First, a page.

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What is Covenantal Relationship?

While leaders and Christians are pulling themselves apart from one another, Christ is uniting the church as one body in relationship with Him..

 

What is a Covenant Relationship?

"Behold, the days are coming, says the Lord, when I will make a new covenant . . . ." Jeremiah 31:31

"Likewise He also took the cup after supper, saying, 'This cup is the new covenant in My blood, which is shed for you.'" Luke 22:20

"And let us consider one another in order to stir up love and good works, not forsaking the assembling of ourselves together, as is the manner of some, but exhorting one another, and so much the more as you see the Day approaching." Hebrews 10:24-25

Great question – what is a covenant anyway? The simplest and most straightforward answer is that it's a promise. However, it's not a casual, "if it's convenient, it'll happen"-type promise, but an "I'm going to do whatever it takes to make this happen"-type of promise. A covenant is also a "one-way" promise. It's a promise that you make for the benefit of someone else. It is not a mutual agreement for mutual benefit promise. It's a choice that you make to benefit someone else or a group of "someone-elses" without concern about whether it may benefit you. To understand better what a covenant is we'll need to look to the original promise maker and promise keeper, God the Father.

God is a God of covenant relationships. A covenant is God's promise of His grace to unite Himself with His chosen people. Examples of God initiating covenant relationship can be found with Noah (Gen. 9:9-17), Abraham (Gen. 15:18; 17:2), Moses, and the nation of Israel (Ex. 19). God's very nature ensures and testifies of His faithfulness to always fulfill His covenant with man despite man's weakness and failure to adhere to his faithfulness with God (Ex. 32).

A highpoint of God's covenant relationship with man came through His commitment with King David through which He promised to rule His people forever (2 Sam. 23:5). God, through the seed of David, ushered in a new and final covenant by which all men can receive the gift of reconciliation (Matt. 1:1). The Old Testament prophets Jeremiah and Ezekiel spoke of this new covenant, which would no longer be written on tablets of stone, but rather placed upon and indwelling within the hearts of man, by the very Spirit of God (Jer. 32:40-44; Ezek. 34:22-31; 36:26-27).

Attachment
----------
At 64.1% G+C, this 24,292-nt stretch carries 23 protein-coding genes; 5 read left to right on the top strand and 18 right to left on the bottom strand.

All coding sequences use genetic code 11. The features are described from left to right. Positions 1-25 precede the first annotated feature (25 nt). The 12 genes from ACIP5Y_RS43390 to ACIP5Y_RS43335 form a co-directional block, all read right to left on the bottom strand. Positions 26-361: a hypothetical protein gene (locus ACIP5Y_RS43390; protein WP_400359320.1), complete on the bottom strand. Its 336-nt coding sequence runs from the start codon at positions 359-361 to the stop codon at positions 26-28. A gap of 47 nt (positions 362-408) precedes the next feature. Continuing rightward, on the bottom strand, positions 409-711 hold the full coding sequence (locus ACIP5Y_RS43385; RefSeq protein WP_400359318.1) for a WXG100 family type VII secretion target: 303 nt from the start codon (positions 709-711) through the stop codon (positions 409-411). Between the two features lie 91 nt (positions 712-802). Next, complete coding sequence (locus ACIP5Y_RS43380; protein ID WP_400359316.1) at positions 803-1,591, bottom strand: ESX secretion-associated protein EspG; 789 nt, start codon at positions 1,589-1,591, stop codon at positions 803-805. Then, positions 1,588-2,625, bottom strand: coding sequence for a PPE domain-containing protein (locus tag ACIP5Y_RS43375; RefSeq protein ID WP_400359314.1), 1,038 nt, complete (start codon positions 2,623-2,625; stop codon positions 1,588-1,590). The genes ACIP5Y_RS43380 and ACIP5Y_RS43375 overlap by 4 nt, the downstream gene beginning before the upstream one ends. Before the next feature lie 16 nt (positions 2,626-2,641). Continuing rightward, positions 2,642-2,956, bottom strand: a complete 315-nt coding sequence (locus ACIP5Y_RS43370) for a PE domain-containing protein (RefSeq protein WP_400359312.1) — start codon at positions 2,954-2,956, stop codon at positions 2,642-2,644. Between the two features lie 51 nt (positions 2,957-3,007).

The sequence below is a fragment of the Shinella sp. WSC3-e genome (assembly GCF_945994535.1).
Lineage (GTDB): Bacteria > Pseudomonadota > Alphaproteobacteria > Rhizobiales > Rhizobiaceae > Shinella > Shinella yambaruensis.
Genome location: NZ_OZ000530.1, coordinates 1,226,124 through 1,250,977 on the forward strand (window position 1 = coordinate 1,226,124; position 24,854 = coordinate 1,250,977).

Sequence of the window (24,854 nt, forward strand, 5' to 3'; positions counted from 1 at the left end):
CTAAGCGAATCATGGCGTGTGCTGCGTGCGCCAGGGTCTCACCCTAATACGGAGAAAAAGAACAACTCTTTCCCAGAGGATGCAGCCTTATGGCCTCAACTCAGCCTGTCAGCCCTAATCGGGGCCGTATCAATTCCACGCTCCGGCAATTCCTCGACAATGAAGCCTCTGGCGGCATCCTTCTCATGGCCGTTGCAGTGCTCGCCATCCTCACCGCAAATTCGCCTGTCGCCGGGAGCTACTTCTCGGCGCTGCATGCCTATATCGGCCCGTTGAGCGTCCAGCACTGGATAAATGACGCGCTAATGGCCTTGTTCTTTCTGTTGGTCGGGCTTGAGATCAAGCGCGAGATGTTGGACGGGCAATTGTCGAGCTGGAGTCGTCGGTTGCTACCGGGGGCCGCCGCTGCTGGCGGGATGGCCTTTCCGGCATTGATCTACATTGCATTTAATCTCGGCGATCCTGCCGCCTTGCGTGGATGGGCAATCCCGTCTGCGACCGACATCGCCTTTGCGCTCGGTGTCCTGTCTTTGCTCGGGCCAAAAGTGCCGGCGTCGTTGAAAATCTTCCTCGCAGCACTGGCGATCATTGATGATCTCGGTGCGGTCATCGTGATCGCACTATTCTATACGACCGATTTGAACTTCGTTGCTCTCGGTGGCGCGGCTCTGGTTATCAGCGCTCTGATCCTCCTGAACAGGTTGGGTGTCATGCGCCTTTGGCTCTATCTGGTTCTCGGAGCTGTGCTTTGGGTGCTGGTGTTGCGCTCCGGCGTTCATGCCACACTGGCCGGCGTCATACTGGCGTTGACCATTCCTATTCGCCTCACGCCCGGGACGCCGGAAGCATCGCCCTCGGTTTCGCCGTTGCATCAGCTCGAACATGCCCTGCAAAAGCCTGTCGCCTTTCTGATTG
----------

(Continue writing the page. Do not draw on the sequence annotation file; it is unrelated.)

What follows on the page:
This new covenant relationship with God would come through the forgiveness and cleansing of sin offered by the God-man— Jesus—the sent Messiah who would be the light to all nations and all peoples (Matt. 26:26-28; Heb. 13:20; 2 Cor. 5:21; Rev.7:9). Jesus' sacrificial death, burial, and resurrection confirmed the faithfulness of God's covenant relationship to man, and thus fulfilled Jeremiah's new covenant promise (Heb. 8:8,10; 10:16). All men who have saving faith in the Lord Jesus Christ are partakers of God's everlasting covenant having been cleansed by Christ's blood, (Heb. 10:4,10; 13:20) and sealed by His Spirit (Eph. 1:13).

Those who are partakers of God's covenant relationship (the church) are now likewise called, in Christ Jesus, to unite themselves in covenant relationship with others as a local expression of Him, and His present redeeming work in the world (1 Cor. 12:12-18). Although the church has the propensity to fall short of God's design for covenant relationships between each other (1 Jn. 1:8-10), we are nonetheless instructed to wholeheartedly commit ourselves together in unity and love for the advancement and glory of the Gospel of Christ (Heb. 10:24-25).

For a covenant relationship to have meaning, each believer must first strive to maintain and grow in his or her vertical relationship with God, and then second, his or her horizontal relationship with each other (Matt. 22:37-40). The local church's stability and strength as a unified body will be dependent upon or proportionate to this first priority—our vertical relationship with God. It is by God's empowering presence, through His Spirit, that the church is able to be an expression of Christ-centered covenant togetherness, which reflects the love of Jesus Christ (Jn. 13:34, 15:12, 15:17; 1 Pet. 1:22; 1 Jn. 3:23; 4:11).

The importance of understanding what a covenant is stands in equal importance to understanding what it is not. A covenant relationship is not like a modern day contract, which is easily voided when one party does not fulfill their end of the deal, or makes a mistake (Col. 3:13). Rather, a covenant is more like a marriage where the commitment to each other is inseparable—"for better or worse, for richer or poorer till death do us part" (Eph. 5:25). It is our conviction at Water's Edge that God calls His people to unite together, working out our salvation in fear, trembling,

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